Fishing with my daughter

All of this unexpected time at home overlapped with my daughter Rose’s second birthday, and I figured it was the perfect time to get her out on the water and introduce her to the sport I love. She’d been preparing for it on her own, with a little pink rod and reel that we’d bought and a mini tacklebox. The package came with the world’s worst spinning reel, and I couldn’t stand to see her try to use that thing, so I went out to the store and dropped 50 bucks on a little Daiwa spinning reel instead. 

I don’t really remember my first fishing trip. In fact, I don’t remember much before the age of 5, but my dad told me that he took me out on the boat when I was about 3, and I reached over, grabbed a lily pad and got pulled out of the boat. All of a sudden, all he could see were my shoes hanging off the jon boat.

With that legend in mind, I took extra precautions with Rose. Of course she wore a lifejacket, and we also used my duck boat instead of my Bass Cat. It has taller rails which would hopefully keep her inside and dry.

My father came along with us. I had mixed feelings about that. On the one hand, it was another set of eyes to keep Rose safe and entertained. On the other hand, he was pretty rough on me when I first started fishing. We were crappie fishing one time when I was a kid, using a steel leader under a bobber. I cast my whole rig into a tree, broke it off and retied without the leader. Then a giant pike came along and broke the whole deal off. He tends to run pretty hot, and he yelled at me a bunch. Luckily, he’s mellowed since then, especially around Rose.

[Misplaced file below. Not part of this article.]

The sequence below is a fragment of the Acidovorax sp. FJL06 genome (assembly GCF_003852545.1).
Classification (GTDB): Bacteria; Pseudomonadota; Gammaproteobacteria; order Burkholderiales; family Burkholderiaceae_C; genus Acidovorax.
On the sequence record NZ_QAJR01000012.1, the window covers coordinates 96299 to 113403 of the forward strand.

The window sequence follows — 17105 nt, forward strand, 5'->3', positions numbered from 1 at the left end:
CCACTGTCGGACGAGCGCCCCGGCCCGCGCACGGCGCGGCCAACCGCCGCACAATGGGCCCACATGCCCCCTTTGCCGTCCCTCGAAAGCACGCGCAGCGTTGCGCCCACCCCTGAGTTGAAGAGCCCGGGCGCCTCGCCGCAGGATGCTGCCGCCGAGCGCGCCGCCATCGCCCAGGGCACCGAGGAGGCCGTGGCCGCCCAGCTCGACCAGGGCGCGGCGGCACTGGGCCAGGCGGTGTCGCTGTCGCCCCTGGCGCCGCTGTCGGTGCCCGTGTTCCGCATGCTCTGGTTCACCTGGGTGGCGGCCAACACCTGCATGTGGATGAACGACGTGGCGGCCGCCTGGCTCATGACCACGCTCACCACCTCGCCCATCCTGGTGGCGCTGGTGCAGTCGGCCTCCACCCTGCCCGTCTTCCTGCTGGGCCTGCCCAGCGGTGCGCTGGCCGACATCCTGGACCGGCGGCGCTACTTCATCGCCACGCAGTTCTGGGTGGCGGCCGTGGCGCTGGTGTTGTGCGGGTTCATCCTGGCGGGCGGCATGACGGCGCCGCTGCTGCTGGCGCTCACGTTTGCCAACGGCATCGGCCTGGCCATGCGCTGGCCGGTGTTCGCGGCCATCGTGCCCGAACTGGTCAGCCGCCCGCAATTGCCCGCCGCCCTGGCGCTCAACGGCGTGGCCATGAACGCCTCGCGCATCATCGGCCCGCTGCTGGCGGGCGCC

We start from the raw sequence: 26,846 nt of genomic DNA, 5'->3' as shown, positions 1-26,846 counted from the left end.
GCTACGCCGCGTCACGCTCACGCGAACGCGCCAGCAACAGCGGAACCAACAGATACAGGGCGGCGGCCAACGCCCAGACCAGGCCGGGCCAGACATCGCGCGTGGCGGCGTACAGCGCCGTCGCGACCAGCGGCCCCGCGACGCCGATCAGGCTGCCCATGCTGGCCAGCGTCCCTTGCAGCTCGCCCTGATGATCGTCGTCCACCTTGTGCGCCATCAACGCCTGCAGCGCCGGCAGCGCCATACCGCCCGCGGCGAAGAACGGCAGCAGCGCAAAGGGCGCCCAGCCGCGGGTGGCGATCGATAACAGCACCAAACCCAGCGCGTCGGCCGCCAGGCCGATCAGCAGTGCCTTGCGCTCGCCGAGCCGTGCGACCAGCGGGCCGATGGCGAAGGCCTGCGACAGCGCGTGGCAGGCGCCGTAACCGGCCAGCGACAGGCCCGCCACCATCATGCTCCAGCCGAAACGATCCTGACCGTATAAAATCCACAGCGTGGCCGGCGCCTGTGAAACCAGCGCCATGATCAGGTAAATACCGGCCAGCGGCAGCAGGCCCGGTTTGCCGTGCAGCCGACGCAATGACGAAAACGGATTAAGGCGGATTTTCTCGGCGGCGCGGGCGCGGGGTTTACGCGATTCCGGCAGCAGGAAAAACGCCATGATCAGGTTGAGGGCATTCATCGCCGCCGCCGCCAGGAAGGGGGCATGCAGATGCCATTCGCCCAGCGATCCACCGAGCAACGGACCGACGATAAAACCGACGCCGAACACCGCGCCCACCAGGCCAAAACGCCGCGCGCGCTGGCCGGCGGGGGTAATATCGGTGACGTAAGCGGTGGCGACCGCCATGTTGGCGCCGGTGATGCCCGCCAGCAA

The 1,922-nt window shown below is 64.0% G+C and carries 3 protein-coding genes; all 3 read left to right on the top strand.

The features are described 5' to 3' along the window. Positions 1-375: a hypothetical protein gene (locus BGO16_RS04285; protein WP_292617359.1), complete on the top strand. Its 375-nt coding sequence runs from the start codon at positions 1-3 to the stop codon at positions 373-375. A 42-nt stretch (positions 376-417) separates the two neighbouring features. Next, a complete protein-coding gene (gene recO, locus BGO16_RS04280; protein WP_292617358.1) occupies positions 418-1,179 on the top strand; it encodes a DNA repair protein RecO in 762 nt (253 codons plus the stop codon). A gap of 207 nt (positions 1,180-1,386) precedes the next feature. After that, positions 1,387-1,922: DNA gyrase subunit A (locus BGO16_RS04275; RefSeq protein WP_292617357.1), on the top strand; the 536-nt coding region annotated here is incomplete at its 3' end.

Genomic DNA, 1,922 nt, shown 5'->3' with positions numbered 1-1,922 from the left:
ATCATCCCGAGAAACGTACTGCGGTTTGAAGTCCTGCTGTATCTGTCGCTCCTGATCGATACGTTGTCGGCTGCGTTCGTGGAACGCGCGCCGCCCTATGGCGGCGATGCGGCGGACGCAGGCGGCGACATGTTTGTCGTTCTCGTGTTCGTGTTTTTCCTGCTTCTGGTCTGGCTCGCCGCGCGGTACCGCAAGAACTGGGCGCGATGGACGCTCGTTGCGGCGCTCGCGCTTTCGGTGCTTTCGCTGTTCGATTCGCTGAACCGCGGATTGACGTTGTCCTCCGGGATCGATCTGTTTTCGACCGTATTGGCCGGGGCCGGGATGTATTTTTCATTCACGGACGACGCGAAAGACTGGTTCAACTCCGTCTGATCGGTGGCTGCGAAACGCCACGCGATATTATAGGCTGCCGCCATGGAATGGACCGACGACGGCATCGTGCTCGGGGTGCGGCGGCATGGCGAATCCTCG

Our lakes around here are just loaded with bluegill, so I figured we’d get out there and catch a ton of them in a hurry and go home. Unfortunately the fish had other plans. I thought we’d catch one every 10 seconds and she’d be thrilled, but for some reason they didn’t want to bite. All we caught was one little pike. Not the introduction to fishing that I wanted to give her, but probably a good introduction to the sport’s occasional disappointments. Anyway, she’s only 2. I’m not sure if more action would’ve translated into more enjoyment. She was pretty happy to play with that crappy little tackle kit for about two hours before getting bored and asking to go home. 

That’s about what I expected from her. She’s a true 2-year-old little girl. She loves her toys, she loves puppies most of all, and she’s happy to watch Moana endlessly on repeat. I didn’t expect her to get out there and start flinging a baitcaster and begging to go back. I knew better than that. For me, bass fishing didn’t really start to click until I was maybe 10 or 12 years old. There’s time for her to get excited about it, and if that doesn’t happen I can live with it. 

Despite the realization that Rose may never love fishing as much as I do, I still dream of her fishing some Wednesday-nighters with me when she’s 8 or 10 years old. It’s a perfect time for parents to share the great outdoors with their kids, and I hope she’ll recognize how happy my passion makes me.

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